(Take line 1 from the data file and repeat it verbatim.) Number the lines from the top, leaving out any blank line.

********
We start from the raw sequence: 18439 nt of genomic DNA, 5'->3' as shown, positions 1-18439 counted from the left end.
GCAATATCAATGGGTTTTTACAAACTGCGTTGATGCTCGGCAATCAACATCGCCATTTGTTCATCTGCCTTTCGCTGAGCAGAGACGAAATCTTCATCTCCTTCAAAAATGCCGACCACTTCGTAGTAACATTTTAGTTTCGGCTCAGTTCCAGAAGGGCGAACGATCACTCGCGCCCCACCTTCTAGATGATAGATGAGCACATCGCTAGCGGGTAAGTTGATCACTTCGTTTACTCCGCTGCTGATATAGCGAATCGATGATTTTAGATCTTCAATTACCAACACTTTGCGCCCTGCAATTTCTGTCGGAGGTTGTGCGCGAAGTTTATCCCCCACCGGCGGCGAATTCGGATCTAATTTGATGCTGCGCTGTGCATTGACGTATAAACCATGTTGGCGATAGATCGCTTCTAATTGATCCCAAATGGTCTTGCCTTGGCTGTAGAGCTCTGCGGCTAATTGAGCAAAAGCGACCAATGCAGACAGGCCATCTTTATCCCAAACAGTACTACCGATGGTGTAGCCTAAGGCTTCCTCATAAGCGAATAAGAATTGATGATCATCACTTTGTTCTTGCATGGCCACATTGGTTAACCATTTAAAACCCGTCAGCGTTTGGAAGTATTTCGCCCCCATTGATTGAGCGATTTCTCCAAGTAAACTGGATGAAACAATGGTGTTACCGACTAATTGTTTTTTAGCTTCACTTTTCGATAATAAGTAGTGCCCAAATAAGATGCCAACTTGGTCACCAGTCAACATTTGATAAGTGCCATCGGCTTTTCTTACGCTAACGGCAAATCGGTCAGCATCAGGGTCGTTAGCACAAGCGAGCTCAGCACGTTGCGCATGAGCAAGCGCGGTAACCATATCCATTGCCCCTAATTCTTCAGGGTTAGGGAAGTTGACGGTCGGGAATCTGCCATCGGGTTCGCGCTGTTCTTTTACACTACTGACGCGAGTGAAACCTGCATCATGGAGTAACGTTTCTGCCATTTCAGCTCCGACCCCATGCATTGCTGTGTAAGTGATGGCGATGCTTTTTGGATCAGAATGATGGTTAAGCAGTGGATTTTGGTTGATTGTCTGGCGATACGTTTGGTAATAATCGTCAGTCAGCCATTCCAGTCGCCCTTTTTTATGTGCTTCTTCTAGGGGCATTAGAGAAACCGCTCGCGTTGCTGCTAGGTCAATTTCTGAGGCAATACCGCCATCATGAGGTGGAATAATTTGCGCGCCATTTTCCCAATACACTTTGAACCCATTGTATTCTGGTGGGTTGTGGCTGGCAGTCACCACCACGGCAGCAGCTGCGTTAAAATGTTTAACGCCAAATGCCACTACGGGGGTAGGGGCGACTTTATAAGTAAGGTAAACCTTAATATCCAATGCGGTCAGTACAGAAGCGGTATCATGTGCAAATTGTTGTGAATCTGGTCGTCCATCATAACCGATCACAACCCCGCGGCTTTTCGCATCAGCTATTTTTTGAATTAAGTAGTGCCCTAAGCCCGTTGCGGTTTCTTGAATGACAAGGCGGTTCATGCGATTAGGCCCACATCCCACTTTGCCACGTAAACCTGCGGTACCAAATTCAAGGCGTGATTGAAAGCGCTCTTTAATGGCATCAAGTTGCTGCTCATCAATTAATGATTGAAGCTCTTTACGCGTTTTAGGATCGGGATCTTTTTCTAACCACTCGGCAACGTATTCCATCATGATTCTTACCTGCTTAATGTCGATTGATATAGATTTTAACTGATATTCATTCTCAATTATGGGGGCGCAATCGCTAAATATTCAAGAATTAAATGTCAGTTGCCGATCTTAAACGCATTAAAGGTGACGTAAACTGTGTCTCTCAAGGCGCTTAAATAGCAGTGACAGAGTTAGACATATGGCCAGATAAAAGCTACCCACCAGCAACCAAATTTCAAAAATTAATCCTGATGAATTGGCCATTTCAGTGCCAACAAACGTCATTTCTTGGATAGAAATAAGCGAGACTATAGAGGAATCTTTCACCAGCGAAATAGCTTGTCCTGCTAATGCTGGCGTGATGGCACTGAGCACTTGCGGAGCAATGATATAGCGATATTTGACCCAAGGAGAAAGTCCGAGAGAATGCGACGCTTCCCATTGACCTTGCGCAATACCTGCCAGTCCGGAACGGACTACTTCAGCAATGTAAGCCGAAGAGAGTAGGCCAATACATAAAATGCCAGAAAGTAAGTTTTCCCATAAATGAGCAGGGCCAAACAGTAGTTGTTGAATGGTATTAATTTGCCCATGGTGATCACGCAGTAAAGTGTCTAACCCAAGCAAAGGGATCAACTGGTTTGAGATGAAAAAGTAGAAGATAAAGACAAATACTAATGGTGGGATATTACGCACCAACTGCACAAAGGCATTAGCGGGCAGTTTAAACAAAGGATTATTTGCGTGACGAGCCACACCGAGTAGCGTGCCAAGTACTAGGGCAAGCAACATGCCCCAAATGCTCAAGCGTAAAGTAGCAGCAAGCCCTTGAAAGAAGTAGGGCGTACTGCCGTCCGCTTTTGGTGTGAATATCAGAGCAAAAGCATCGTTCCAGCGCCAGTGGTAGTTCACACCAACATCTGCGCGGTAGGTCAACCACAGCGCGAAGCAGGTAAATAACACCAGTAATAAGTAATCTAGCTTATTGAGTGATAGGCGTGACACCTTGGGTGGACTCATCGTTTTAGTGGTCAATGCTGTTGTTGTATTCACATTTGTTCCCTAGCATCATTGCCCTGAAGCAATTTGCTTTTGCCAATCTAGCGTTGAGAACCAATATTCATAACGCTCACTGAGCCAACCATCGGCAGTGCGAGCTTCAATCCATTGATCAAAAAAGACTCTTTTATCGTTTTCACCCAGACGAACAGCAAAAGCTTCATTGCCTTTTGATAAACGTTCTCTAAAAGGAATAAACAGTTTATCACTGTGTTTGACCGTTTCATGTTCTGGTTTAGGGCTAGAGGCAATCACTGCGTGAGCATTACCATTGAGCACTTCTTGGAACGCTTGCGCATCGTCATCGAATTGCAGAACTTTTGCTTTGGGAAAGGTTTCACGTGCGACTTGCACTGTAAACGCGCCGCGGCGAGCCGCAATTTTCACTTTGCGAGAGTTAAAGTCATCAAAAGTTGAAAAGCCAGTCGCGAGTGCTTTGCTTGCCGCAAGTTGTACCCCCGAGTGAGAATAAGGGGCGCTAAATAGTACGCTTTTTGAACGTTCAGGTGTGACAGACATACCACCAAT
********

We start from the raw sequence: 18439 nt of genomic DNA, 5'->3' as shown, positions 1-18439 counted from the left end.